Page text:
“The first producing oil well was drilled in 1924, and by the end of the 1920s the entire southwestern part of the county was honeycombed with oil and gas wells, tank batteries, and pipelines. Magic City and Kellerville developed as small oil centers. Oil and gas discoveries also led to more railroad construction. The Santa Fe extended a line from Clinton, Oklahoma, to Pampa in 1929, crossing the northern part of Wheeler County. Townsites on this line included Allison, Zybach, Briscoe, and New Mobeetie (two miles north of Old Mobeetie).”
“Wheeler County’s agricultural progress was reversed during the Great Depression of the 1930s. Low prices, federal crop restrictions, and other factors combined to drive thousands of acres out of production. Cropland harvested declined from 185,000 in 1930 to 167,000 acres in 1949; cotton acreage fell by more than 50 percent during this period, and by 1940 only 42,000 acres were planted in the fiber. Hundreds of farmers were forced off the land: by 1940 only 1,266 farms remained.”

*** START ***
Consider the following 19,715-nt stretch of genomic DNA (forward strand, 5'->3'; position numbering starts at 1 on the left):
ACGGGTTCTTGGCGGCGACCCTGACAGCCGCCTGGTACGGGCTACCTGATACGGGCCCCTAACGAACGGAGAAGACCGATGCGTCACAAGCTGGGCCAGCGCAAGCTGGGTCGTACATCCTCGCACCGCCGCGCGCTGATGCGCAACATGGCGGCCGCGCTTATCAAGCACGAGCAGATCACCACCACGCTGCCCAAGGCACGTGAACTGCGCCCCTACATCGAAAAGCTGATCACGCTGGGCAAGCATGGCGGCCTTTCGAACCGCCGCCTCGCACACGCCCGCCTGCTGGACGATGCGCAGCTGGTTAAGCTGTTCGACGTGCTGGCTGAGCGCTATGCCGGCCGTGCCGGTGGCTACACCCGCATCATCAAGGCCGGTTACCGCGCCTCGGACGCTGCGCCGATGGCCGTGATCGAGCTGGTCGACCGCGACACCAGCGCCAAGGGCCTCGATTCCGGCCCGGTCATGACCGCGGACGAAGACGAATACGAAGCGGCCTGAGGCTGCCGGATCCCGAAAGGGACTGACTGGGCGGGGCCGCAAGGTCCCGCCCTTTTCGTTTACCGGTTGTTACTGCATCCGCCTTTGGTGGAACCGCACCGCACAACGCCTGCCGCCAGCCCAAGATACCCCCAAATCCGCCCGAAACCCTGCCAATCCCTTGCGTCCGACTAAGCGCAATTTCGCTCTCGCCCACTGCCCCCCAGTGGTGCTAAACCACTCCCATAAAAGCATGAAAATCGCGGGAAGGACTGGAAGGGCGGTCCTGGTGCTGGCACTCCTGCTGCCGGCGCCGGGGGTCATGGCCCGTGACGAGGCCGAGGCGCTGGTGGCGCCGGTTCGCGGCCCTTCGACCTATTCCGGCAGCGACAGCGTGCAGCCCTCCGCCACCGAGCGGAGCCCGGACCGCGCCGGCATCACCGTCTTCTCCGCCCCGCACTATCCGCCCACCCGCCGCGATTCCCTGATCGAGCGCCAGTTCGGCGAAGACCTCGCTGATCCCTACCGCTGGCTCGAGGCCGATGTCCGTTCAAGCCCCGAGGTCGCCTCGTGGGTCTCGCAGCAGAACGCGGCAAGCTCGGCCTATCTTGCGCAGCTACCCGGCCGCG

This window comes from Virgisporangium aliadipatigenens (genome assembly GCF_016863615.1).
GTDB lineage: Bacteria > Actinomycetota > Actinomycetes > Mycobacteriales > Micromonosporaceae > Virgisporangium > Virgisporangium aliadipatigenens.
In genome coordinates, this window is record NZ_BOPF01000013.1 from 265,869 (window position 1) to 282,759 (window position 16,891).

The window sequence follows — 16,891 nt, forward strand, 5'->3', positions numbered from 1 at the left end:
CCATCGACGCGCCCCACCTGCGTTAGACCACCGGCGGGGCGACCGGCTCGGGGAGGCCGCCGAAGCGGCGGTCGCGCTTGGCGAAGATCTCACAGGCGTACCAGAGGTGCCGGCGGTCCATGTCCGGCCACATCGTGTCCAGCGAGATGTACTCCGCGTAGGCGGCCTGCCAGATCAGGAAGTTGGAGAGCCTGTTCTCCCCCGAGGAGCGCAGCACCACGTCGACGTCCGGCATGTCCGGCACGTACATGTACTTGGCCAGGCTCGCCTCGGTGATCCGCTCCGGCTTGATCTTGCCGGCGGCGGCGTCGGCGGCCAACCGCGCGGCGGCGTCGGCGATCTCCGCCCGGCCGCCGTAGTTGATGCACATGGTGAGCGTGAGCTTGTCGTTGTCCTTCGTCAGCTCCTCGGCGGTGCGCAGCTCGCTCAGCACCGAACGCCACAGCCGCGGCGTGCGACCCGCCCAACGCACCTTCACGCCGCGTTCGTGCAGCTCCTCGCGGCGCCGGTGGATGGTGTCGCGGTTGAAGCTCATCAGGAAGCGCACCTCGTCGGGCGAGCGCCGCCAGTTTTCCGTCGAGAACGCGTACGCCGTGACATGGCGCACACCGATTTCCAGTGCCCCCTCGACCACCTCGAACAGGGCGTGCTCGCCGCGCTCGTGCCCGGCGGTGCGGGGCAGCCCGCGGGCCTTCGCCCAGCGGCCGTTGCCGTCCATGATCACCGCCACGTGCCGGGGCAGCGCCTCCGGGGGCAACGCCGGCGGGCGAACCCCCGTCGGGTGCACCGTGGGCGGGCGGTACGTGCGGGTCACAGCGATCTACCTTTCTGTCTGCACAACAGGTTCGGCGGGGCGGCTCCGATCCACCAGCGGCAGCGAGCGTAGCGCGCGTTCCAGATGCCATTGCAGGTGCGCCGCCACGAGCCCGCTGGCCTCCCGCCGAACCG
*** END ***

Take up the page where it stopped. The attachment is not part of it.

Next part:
“Reduced oilfield activity and the continuing mechanization and consolidation of farms led the population to decline during the 1940s and for most of the second half of the twentieth century. The number of people dropped to 10,317 by 1950, to 7,947 by 1960, and to 6,434 by 1970. The population increased slightly during the 1970s to reach 7,137 by 1980 but then began to decline again.”